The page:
expert’s personal protocols, we find that such potential for prejudice does not
as a general rule outweigh the usefulness of such information in evaluating an
expert’s credibility. Moreover, any potential confusion created by the admission
of such evidence may be remedied through the use of careful jury instructions.
Such instructions should, for example, clearly define the legal meaning of
standard of care; enunciate the principle that a mere difference in views between
physicians does not by itself prove malpractice, see, e.g., Brannen v. Prince, 204
Ga. App. 866 (2) (421 SE2d 76) (1992), overruled on other grounds by Gillis
v. City of Waycross, 247 Ga. App. 119 (543 SE2d 423) (2000); and clarify
concepts such as burden of proof and credibility of witnesses. In addition, the
party whose expert has been cross-examined will have the ability to elicit
explanations for why the expert’s practices differ from what that expert attested
to as the standard of care. Armed with complete information regarding the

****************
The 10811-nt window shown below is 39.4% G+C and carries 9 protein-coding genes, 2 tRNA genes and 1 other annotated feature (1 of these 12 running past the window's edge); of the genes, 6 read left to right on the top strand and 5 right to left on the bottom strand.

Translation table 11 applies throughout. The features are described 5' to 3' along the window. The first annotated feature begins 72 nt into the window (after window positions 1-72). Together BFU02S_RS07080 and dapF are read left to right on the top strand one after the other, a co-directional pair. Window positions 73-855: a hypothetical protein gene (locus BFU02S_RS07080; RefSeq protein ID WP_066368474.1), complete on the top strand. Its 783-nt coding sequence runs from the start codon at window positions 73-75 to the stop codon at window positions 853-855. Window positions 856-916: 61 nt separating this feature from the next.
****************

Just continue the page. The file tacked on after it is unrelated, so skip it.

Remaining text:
expert’s opinion and personal practices, jurors can make intelligent judgments
about the reliability of the expert’s testimony.
In this case, the jury was precluded from achieving such an informed
judgment. Lacking the benefit of knowledge that defendants’ own experts
routinely practiced differently from the standard of care to which they had
testified, the jury was compelled to make a determination as to the standard of
care based on incomplete and potentially misleading information. Under these
circumstances, we cannot find the erroneous exclusion of personal practices
testimony to have been harmless. The curtailment of plaintiffs’ substantial right
to a thorough and sifting cross-examination of the defense’s experts clearly
warrants reversal. See Lightfoot v. Applewhite, 212 Ga. 136 (3) (91 SE2d 37)
2. On retrial, the use of the hindsight instruction will be limited as set
forth in our opinion, issued contemporaneously herewith, in Smith v. Finch
Ga. (Case No. S08G1845, decided June 29, 2009).
Judgment reversed. All the Justices concur.